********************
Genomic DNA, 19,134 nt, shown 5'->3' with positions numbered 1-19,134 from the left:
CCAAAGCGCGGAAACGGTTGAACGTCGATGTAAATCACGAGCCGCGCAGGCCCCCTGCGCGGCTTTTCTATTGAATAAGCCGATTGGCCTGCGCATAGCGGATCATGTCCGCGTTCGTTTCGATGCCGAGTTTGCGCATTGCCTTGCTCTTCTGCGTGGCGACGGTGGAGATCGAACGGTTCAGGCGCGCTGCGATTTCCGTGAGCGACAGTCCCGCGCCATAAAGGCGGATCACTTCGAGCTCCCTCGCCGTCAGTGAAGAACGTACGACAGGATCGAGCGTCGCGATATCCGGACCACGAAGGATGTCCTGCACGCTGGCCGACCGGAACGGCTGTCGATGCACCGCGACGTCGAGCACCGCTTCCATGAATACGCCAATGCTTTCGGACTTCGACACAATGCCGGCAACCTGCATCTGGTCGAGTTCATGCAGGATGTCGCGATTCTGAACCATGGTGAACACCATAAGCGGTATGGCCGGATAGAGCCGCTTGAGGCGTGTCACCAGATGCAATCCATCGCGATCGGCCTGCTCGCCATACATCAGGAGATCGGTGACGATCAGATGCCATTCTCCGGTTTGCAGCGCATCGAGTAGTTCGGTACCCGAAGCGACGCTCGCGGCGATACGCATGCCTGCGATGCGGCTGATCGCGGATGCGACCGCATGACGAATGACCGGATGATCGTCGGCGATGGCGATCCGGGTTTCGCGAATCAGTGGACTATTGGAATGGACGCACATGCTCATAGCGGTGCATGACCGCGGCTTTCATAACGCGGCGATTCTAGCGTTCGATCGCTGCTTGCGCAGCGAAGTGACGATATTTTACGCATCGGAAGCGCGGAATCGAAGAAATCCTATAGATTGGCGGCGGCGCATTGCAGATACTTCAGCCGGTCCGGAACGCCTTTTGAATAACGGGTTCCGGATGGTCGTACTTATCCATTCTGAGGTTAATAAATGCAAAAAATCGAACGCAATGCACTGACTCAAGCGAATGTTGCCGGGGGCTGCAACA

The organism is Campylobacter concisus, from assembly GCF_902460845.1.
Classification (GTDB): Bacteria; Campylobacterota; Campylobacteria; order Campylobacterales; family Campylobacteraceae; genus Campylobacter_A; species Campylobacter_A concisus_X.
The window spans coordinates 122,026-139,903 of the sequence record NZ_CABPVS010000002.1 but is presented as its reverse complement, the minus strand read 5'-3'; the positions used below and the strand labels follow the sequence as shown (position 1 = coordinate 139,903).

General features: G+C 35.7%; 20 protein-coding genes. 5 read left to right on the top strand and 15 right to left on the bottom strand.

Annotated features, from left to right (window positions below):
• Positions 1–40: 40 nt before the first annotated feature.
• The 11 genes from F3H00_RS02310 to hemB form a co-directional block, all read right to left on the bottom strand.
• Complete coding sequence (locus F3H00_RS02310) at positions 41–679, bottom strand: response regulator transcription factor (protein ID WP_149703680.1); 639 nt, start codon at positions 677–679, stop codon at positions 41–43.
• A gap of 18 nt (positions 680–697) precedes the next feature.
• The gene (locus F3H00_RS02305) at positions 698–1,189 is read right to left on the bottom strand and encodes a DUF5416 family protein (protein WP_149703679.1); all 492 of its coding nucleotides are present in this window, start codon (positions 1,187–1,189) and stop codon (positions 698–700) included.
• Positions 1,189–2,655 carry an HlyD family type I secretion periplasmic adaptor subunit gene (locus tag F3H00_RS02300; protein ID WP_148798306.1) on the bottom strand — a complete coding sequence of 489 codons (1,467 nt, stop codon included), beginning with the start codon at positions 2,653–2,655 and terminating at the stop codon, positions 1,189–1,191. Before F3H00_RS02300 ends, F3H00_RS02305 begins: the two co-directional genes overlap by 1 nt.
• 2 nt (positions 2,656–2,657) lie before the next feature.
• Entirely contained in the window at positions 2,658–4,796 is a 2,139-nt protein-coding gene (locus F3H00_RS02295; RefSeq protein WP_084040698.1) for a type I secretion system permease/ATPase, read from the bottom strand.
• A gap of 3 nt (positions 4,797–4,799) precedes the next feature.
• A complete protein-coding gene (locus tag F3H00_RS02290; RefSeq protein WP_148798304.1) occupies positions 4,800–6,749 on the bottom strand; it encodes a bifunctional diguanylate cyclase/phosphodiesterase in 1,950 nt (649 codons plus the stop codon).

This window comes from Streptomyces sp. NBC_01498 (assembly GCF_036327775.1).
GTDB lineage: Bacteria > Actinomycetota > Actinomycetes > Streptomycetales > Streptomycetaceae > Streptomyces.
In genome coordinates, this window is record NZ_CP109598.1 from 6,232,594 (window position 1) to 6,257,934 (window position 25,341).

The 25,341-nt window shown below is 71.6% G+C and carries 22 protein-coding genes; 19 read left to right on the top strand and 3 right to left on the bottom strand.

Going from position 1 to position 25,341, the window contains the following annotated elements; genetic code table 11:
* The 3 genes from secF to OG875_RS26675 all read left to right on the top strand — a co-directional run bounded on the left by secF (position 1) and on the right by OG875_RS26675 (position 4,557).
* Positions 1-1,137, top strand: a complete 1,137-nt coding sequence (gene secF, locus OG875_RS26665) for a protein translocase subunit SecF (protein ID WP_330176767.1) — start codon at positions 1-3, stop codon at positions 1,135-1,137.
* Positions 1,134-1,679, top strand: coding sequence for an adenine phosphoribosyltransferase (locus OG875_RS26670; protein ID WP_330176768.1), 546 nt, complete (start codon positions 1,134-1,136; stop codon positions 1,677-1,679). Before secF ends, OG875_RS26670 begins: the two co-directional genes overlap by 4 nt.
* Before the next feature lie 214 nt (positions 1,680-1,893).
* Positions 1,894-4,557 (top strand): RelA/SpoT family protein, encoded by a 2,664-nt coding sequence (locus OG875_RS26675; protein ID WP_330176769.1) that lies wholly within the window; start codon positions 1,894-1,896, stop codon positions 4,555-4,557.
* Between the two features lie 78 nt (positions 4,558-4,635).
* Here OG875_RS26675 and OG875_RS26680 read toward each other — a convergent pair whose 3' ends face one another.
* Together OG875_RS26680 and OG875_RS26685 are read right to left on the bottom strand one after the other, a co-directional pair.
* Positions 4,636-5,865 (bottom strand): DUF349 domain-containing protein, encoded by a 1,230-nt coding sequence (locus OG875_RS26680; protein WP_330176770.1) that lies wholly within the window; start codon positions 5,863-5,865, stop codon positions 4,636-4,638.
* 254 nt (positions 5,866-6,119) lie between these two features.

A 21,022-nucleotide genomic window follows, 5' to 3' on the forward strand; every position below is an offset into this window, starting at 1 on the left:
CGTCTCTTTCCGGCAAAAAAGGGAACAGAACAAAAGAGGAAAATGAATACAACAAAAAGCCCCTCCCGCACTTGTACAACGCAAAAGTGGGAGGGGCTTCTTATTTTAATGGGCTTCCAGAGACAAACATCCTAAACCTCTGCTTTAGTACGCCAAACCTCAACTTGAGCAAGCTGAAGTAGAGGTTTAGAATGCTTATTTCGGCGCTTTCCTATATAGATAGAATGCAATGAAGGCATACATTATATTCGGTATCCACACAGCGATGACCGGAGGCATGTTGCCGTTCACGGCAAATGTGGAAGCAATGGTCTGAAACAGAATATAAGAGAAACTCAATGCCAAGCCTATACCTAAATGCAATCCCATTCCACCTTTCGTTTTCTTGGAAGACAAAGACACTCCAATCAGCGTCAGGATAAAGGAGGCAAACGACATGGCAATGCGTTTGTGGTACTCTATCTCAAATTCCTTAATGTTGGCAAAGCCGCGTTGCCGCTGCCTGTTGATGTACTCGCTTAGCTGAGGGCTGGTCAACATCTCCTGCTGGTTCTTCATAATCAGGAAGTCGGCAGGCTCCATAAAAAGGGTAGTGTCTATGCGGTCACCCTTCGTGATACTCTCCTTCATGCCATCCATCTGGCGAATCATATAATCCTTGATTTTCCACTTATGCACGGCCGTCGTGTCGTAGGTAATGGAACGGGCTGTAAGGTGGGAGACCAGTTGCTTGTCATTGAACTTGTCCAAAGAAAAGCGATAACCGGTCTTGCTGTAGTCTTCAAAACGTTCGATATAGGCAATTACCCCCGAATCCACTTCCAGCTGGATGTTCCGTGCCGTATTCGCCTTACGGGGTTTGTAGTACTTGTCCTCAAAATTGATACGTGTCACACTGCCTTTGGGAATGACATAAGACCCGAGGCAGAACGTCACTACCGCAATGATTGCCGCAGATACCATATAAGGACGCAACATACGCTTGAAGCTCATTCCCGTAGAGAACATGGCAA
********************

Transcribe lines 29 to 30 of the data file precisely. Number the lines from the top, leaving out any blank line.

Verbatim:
* Here OG875_RS26675 and OG875_RS26680 read toward each other — a convergent pair whose 3' ends face one another.
* Together OG875_RS26680 and OG875_RS26685 are read right to left on the bottom strand one after the other, a co-directional pair.